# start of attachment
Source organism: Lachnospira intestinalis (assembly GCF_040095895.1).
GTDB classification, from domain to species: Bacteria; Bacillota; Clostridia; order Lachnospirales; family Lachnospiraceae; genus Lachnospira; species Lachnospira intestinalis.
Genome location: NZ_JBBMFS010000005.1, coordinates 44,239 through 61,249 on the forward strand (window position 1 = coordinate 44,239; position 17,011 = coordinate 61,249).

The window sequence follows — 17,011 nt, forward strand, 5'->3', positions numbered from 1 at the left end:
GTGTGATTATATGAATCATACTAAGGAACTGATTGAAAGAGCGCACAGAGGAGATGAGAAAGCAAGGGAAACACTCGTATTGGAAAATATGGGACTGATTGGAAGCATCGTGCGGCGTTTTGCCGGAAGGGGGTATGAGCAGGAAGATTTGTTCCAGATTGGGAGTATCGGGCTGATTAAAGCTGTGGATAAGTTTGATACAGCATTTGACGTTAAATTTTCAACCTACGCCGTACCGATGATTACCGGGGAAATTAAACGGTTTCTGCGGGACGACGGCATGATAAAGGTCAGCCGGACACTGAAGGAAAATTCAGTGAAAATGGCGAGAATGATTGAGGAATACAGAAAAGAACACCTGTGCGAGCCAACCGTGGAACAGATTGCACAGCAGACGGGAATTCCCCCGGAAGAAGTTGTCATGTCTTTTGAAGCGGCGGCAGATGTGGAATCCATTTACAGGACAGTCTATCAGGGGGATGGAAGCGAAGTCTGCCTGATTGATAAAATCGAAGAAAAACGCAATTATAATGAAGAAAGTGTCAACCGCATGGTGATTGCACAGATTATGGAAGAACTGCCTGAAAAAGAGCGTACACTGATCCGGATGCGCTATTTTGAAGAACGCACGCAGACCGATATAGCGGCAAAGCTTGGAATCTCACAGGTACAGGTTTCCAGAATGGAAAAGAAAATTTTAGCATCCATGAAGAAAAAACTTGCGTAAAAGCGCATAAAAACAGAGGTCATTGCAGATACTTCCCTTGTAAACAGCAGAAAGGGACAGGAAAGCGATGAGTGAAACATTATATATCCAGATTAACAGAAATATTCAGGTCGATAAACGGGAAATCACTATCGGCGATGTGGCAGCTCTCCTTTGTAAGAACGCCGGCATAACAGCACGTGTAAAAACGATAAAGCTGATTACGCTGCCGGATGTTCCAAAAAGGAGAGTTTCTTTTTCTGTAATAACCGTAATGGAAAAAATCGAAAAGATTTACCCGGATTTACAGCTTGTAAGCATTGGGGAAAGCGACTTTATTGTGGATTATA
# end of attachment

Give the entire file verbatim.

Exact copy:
Source organism: Lachnospira intestinalis (assembly GCF_040095895.1).
GTDB classification, from domain to species: Bacteria; Bacillota; Clostridia; order Lachnospirales; family Lachnospiraceae; genus Lachnospira; species Lachnospira intestinalis.
Genome location: NZ_JBBMFS010000005.1, coordinates 44,239 through 61,249 on the forward strand (window position 1 = coordinate 44,239; position 17,011 = coordinate 61,249).

The window sequence follows — 17,011 nt, forward strand, 5'->3', positions numbered from 1 at the left end:
GTGTGATTATATGAATCATACTAAGGAACTGATTGAAAGAGCGCACAGAGGAGATGAGAAAGCAAGGGAAACACTCGTATTGGAAAATATGGGACTGATTGGAAGCATCGTGCGGCGTTTTGCCGGAAGGGGGTATGAGCAGGAAGATTTGTTCCAGATTGGGAGTATCGGGCTGATTAAAGCTGTGGATAAGTTTGATACAGCATTTGACGTTAAATTTTCAACCTACGCCGTACCGATGATTACCGGGGAAATTAAACGGTTTCTGCGGGACGACGGCATGATAAAGGTCAGCCGGACACTGAAGGAAAATTCAGTGAAAATGGCGAGAATGATTGAGGAATACAGAAAAGAACACCTGTGCGAGCCAACCGTGGAACAGATTGCACAGCAGACGGGAATTCCCCCGGAAGAAGTTGTCATGTCTTTTGAAGCGGCGGCAGATGTGGAATCCATTTACAGGACAGTCTATCAGGGGGATGGAAGCGAAGTCTGCCTGATTGATAAAATCGAAGAAAAACGCAATTATAATGAAGAAAGTGTCAACCGCATGGTGATTGCACAGATTATGGAAGAACTGCCTGAAAAAGAGCGTACACTGATCCGGATGCGCTATTTTGAAGAACGCACGCAGACCGATATAGCGGCAAAGCTTGGAATCTCACAGGTACAGGTTTCCAGAATGGAAAAGAAAATTTTAGCATCCATGAAGAAAAAACTTGCGTAAAAGCGCATAAAAACAGAGGTCATTGCAGATACTTCCCTTGTAAACAGCAGAAAGGGACAGGAAAGCGATGAGTGAAACATTATATATCCAGATTAACAGAAATATTCAGGTCGATAAACGGGAAATCACTATCGGCGATGTGGCAGCTCTCCTTTGTAAGAACGCCGGCATAACAGCACGTGTAAAAACGATAAAGCTGATTACGCTGCCGGATGTTCCAAAAAGGAGAGTTTCTTTTTCTGTAATAACCGTAATGGAAAAAATCGAAAAGATTTACCCGGATTTACAGCTTGTAAGCATTGGGGAAAGCGACTTTATTGTGGATTATA